By RICK STROUD
© St. Petersburg Times,
published August 5, 2001
TAMPA -- Derrick Brooks makes his own decisions and he certainly deserves a better contract.
So why does it feel like Brooks missed the tackle on this one?
Maybe it's because the linebacker's holdout should not come as much of a surprise considering it's a common tactic used almost every year by some client represented by agent Roosevelt Barnes and partner Eugene Parker.
Every year since 1997, Barnes and Parker have had either a first-round pick or veteran report late to training camp.
In fact, one of the last players to miss the season because of a holdout was the Chiefs' Dan Williams, who sat out 1998 before signing a five-year, $28-million deal in February 1999.
"I would never sit out again," Williams told the Sporting News. "It was just a lot of stuff going on there that I should not have listened to and should not have let happen."
A year ago it was Simeon Rice, then of the Cardinals, who sat out the preseason and missed the season opener before signing a one-year, $4.25-million deal.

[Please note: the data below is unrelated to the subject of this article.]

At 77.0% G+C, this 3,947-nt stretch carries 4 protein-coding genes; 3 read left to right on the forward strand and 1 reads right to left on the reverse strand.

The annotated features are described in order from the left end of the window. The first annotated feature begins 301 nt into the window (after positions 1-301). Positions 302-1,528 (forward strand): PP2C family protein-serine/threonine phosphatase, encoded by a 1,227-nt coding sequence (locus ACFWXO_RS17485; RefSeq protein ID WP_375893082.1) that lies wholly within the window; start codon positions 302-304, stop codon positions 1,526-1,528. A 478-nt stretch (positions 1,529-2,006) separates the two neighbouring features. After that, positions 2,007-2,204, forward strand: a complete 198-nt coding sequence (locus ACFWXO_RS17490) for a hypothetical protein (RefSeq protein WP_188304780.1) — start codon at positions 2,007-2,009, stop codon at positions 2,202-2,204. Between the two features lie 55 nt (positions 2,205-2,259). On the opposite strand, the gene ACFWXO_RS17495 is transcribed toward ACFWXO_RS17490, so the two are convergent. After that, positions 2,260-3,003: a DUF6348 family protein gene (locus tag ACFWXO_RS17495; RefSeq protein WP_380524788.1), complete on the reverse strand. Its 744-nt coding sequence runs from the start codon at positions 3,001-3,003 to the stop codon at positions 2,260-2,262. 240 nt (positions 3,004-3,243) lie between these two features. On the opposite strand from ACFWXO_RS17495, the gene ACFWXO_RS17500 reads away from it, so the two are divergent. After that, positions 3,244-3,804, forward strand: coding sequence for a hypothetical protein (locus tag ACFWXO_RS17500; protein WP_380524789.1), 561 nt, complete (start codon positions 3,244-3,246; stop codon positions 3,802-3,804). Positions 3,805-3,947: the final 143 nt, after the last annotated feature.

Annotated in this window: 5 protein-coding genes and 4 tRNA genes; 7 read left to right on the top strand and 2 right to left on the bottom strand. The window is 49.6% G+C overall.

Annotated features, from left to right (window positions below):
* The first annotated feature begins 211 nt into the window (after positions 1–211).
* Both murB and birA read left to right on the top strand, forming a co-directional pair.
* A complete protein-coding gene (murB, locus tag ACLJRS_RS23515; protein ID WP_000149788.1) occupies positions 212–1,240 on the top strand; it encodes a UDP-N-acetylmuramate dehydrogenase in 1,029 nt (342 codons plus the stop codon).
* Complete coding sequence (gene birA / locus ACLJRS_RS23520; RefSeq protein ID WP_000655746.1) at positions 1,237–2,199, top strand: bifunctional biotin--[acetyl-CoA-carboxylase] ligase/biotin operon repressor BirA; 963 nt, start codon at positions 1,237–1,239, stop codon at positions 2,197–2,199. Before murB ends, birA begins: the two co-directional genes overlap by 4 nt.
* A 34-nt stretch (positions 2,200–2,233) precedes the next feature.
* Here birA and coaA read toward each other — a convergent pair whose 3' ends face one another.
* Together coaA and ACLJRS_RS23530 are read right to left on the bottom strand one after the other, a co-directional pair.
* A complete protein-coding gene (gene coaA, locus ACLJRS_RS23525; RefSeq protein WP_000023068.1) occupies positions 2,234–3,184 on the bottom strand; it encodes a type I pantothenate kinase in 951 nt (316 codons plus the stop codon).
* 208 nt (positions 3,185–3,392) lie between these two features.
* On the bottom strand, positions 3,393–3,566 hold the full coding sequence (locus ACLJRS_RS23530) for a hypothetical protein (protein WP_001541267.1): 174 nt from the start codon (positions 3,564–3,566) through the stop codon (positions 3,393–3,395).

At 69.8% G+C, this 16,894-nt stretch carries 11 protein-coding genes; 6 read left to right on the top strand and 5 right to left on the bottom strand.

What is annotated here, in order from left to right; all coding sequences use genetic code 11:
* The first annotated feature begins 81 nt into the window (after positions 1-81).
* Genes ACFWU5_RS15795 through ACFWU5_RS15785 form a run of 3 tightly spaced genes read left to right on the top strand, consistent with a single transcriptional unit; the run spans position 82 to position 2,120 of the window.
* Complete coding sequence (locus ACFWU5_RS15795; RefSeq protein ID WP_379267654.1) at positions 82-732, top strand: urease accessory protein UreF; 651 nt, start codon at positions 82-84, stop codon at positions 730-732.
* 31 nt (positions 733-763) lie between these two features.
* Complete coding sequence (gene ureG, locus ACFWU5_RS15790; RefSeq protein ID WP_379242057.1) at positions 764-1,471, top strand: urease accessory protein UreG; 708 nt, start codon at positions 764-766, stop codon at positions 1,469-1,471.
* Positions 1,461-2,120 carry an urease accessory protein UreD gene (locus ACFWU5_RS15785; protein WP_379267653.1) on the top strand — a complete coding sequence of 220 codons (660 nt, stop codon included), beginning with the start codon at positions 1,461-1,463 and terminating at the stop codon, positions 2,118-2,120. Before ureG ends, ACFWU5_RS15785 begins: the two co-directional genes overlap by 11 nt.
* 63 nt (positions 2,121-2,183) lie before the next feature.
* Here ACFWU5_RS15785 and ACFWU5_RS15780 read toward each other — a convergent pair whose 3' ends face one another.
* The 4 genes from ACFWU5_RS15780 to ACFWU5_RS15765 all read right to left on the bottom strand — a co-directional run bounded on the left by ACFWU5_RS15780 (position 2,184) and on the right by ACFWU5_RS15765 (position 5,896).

Sometimes, even when the player eventually signs, he never recovers. Fellow Florida State alum Andre Wadsworth was the final first-round pick in '98 to sign, one day before the season opener. He agreed to a six-year deal with the Cardinals.
But he never recovered from injuries, producing eight sacks in three seasons. Earlier this year, Arizona refused to pick up an option on the final three years of his deal and released Wadsworth.
CLYDE ON THE SIDE: Offensive coordinator Clyde Christensen will remain on the sideline rather than move to a coach's box at Raymond James Stadium.
"I think his plan right now is to stay on the sideline and we'll probably have (quarterbacks coach Jim) Caldwell upstairs," coach Tony Dungy said. "It's a matter of preference with the coordinators and where they want to be. Monte (Kiffin) has been up at times and down at times and he has kind of come to the conclusion that he likes it down more. The one thing that we found is that being down there on the sideline with the communicator takes one step away from getting plays in and that should be a little bit of a benefit. But (Clyde) is accustomed to being down there also."
RAMS TOUGH: Count Dungy among those who believe the Rams will be much improved behind new defensive coordinator Lovie Smith, the Bucs' former linebacker coach.
Smith plans to deploy the same 4-3, two-deep coverage scheme that has worked well for the Bucs.
"I think they're going to do great," Dungy said. "They won't be as good as they're going to be three years from now but they're going to be very good on defense. I just don't see them being middle of the pack with him, he's just too good of a coach and he's got some good players there. I think they'll be very tough to deal with."